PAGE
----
So there is some chatter going around that New Brunswick was yet another flop for pollsters in Canada, and in particular Forum Research, who released the final poll in the race that also happened to show a 40-40 tie between the two main parties (Libs and PCs) in the popular vote. That, clearly, did not happen. But was it really a miss, and can Forum be blamed? Lets dive into the facts.
My Projection Model
I included all polls since 2010 in my projection model, in the end I came up with this:
The fact is that, for an election barely polled, my projection didn't do too shabby at all. The Liberal and NDP numbers were essentially spot on, while the Greens were never expected to win a seat (except by NB Politico), and I made some bad assumptions about the Alliance vote. The main issue here was the PC vote, which rose dramatically for the final projection due to the aforementioned Forum poll.
Other projections from other people, such as 308.com, Canadian Election Atlas, and NB Politico, were essentially around the same mark. With no huge divergence among projections, and a pretty accurate reflection of the final result, is there really a problem here?
There isn't, but only because our projections have rolling averages that bring in all polls, rather than just one. The more polls added into the average, the better, as any weird results or wild swings are tempered by other polls. That is why we can add in a poll from a less-than-reputable company, as some claim Forum is, and not be too concerned if there is a lot of other pollsters also in the field.
As I had mentioned before, there were was barely any pollsters in the field. Here is a recount of the results since August:
Six polls is not much to go off, especially when it comes mostly from just two pollsters. However, in the end, the trends were all correct - the Liberal lead tightened, the PCs rose from the doldrums, and the NDP collapsed inward.
One could also make the argument that Forum helped correct an inaccuracy on CRA's part - an overestimation of Liberal support, something CRA actually had a problem with in 2010. Both overestimated PC support in their final polls, though CRA's was within its margin of error - Forum's was not. Both correctly called, within the margin of error, NDP and Green support.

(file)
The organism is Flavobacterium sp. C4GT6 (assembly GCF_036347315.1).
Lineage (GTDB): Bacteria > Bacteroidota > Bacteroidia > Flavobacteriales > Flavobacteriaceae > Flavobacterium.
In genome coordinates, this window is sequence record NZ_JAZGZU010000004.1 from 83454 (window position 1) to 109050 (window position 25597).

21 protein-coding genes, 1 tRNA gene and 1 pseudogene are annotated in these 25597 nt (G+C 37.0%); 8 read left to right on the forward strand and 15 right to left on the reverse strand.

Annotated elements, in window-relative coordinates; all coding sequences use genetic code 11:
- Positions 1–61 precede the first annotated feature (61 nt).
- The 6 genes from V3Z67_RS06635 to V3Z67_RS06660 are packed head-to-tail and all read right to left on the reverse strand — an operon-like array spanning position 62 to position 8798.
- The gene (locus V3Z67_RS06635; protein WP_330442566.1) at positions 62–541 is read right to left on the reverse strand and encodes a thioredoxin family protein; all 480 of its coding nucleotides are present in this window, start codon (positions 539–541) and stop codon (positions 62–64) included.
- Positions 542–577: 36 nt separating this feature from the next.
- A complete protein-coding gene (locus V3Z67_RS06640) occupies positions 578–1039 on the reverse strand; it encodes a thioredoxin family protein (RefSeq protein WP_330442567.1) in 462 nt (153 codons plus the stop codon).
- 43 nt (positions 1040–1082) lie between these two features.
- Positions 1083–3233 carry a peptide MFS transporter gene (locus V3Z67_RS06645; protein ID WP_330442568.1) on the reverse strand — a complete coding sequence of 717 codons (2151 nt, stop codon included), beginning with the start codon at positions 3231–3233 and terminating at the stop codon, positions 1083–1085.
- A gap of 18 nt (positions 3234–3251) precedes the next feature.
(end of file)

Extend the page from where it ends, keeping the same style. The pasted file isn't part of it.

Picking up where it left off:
Does this make the polls inaccurate? No more than usual. They are always to be taken with a grain of salt, and their data has to be treated for what it is - a snapshot in time subject to a margin of error, sampling bias, and a number of other factors.
That also means you can't bash Forum around as much as you'd like. Forum has never had a result when in the field with other pollsters that does not match up with what those other pollsters say - BC had every pollster show a large NDP lead; Alberta had every pollster show a Wildrose lead; Quebec 2012 and Quebec 2014, Forum followed the same trends and numbers as other pollsters. The one exception I can find so far has been Ontario's last election, though it wasn't as if Forum showed a completely out-of-this-world result, and had essentially every party within the margin of error (or, in the PCs case, just outside of it). Lets not forget all their many successes, including Toronto's 2014 mayoralty race, 2011 elections in Ontario, Nova Scotia 2013, and so on.
Forum is a popular punching bag for failures in Canadian polling, though that is mostly because of an overzealous President in Lorne Bozinoff, and the fact that they poll a lot more often and in more races than all other pollsters in Canada. No one else touches by-elections, mayoral races, federal elections, small provincial races, and so on - but Forum does. And if Forum gets one wrong, yet they appear to be the only pollster that does because they're the only pollster actually doing polling, everyone piles on.
I'm not here to defend Forum - I simply ask that if you wish to be taken seriously, you should remember that all pollsters are guilty of hits and misses. Forum remains no different.